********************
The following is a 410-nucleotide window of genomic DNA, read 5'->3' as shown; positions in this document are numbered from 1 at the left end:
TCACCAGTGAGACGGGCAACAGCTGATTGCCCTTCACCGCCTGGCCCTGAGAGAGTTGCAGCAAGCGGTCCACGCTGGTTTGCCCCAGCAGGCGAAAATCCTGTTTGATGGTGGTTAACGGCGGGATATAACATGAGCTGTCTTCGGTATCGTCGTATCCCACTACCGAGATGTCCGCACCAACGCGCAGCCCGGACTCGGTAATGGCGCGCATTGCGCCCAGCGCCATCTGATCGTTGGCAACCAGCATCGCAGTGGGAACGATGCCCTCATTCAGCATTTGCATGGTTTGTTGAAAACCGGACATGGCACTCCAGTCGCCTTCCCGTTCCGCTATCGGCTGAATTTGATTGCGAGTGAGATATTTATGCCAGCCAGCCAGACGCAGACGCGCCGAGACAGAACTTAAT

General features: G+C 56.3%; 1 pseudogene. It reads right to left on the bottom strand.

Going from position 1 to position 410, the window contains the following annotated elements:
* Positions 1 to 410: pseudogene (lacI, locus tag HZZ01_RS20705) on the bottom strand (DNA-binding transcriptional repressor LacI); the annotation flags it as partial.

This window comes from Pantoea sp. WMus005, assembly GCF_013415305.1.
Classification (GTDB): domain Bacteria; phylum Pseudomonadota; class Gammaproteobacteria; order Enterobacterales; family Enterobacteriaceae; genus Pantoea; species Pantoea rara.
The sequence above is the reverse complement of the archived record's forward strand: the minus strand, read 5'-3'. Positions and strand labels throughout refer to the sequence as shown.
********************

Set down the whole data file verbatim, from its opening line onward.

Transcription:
The following is a 410-nucleotide window of genomic DNA, read 5'->3' as shown; positions in this document are numbered from 1 at the left end:
TCACCAGTGAGACGGGCAACAGCTGATTGCCCTTCACCGCCTGGCCCTGAGAGAGTTGCAGCAAGCGGTCCACGCTGGTTTGCCCCAGCAGGCGAAAATCCTGTTTGATGGTGGTTAACGGCGGGATATAACATGAGCTGTCTTCGGTATCGTCGTATCCCACTACCGAGATGTCCGCACCAACGCGCAGCCCGGACTCGGTAATGGCGCGCATTGCGCCCAGCGCCATCTGATCGTTGGCAACCAGCATCGCAGTGGGAACGATGCCCTCATTCAGCATTTGCATGGTTTGTTGAAAACCGGACATGGCACTCCAGTCGCCTTCCCGTTCCGCTATCGGCTGAATTTGATTGCGAGTGAGATATTTATGCCAGCCAGCCAGACGCAGACGCGCCGAGACAGAACTTAAT

General features: G+C 56.3%; 1 pseudogene. It reads right to left on the bottom strand.

Going from position 1 to position 410, the window contains the following annotated elements:
* Positions 1 to 410: pseudogene (lacI, locus tag HZZ01_RS20705) on the bottom strand (DNA-binding transcriptional repressor LacI); the annotation flags it as partial.

This window comes from Pantoea sp. WMus005, assembly GCF_013415305.1.
Classification (GTDB): domain Bacteria; phylum Pseudomonadota; class Gammaproteobacteria; order Enterobacterales; family Enterobacteriaceae; genus Pantoea; species Pantoea rara.
The sequence above is the reverse complement of the archived record's forward strand: the minus strand, read 5'-3'. Positions and strand labels throughout refer to the sequence as shown.